DON'T SHOOT UNTIL YOU CAN SEE THE RED OF THEIR NOSE
This has to be my favorite news story from the past couple of years. Certainly it was the coolest, because it reminds me of a typical James Bond movie opening.
February 22, 2008
BOGOTA (Reuters) - Two clowns were shot and killed by an unidentified gunman during their performance at a traveling circus in the eastern Colombian town of Cucuta, police said Wednesday.
The gunman burst into the Circo del Sol de Cali Monday night and shot the clowns in front of an audience of 20 to 50 people, local police chief Jose Humberto Henao told Reuters. One of the clowns was killed instantly and the second died the next day in hospital.
"The killings had nothing to do with the show the victims were performing at the time of the incident," Henao said in a telephone interview. "We are investigating the motive."
With an entrance fee of under 50 U.S. cents, Circo del Sol de Cali attracts mostly poor Colombians. It pitched it tents in Cucuta, near the border with Venezuela, earlier this month.
"The clowns came out to give their show and then this guy came out shooting them," one audience member told local television. "It was terrible."
Does that sound like the opening scene to a James Bond movie or what? Who were those clowns? Intelligence officers? Narcs? Members of a rival cartel? There’s something incredibly sick, but, in an awful way, funny, about shooting clowns. I wonder if the show went on.
IT’S A BIRD! NO, IT’S A PLANE! NO, WHAT THE F' IS THAT?
On 4/30/07 I posted on chimeras, mostly imaginary, comprised of parts of more than one animal. I don’t know why, but something about chimeras and hybrids fascinates me (and no, I don’t drive a hybrid). The namesake chimera itself was part lion, part goat and part snake. Here’s another animal which is seemingly a mythological chimera.
Madagascar is an immense California sized (and sort of California shaped too) island off the southeast coast of Africa. It is a nation now and like many African countries desperately trying to support its population amongst enormous odds and political callousness.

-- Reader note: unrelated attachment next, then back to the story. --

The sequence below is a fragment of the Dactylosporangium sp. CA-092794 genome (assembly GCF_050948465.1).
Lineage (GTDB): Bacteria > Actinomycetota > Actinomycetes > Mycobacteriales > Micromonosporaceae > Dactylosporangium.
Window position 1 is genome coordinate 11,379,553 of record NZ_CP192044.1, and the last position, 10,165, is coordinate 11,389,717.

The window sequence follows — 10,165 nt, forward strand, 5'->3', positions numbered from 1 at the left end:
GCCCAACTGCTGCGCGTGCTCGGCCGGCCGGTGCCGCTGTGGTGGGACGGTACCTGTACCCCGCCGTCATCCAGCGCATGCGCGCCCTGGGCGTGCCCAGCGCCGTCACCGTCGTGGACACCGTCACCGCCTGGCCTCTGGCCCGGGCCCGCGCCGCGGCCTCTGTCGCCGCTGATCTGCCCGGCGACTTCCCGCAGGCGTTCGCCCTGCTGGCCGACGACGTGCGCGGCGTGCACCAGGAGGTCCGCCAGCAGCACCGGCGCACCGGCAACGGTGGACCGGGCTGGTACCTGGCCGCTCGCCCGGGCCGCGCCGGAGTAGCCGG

It is also possibly the most bio-diverse place on earth. Or, maybe it used to be. Geographically diverse as well, including mountains, deserts, forests and so on, it was once covered in a tropical jungle. There lived tens of thousand of unique animals, many long gone now.
The most famous of these is the lemur, suspected by some scientists of sharing a common ancestor with man. They are adorable, unique, magnificent creatures, but they are not our story. Their nemesis is.
Deep in the jungle, high in the mountains, in the plains and the river valleys, in fact in the small part of Madagascar which is still wilderness lives a ferocious beast, so small it can be easily carried by a woman or child and so agile it can leap about in trees like a squirrel. The males grow up to six feet long from their nose to the tip of their tail, has long sharp claws and most closely resembles a mountain lion with a long fluffy tail held high like a lemur.
It is Madagascar’s version of the bogey-man, keeping the for Madagascarian kiddies up at night. It is the fiercest animal on the island (yes, I know, not including man – that’s so trite though I cringe as I write it) in a land where there are almost no other non-human predators. It strikes me strange that Madagascar has no poisonous snakes and where I live in Virginia is home to at least 3 poisonous ones, not too mention much larger predators.
Despite its fierce reputation, it appears to completely untrue that this creature is a man or cattle killer. But, it can tear a lemur, a chicken or other small animal to shreds in a matter of seconds. It is just too small for larger creatures, although it could do considerable damage, and certainly kill an infant easily. Some scientists reckon it is, pound for pound, the most ferocious mammal in the world, although, off the top of my head, that is a reputation shared with wolverines, badgers and Tasmanian devils.
For a long time it was presumed to be a cat. It even has retractable claws which they sharpen on trees like a cat and a barbed penis like felines. Yet, it is not related to a mountain lion or, for that matter, a lemur, or a giant squirrel. Its closest relative appears, despites its looks and size, to be a mongoose, which is certainly a lightning quick and ferocious animal itself.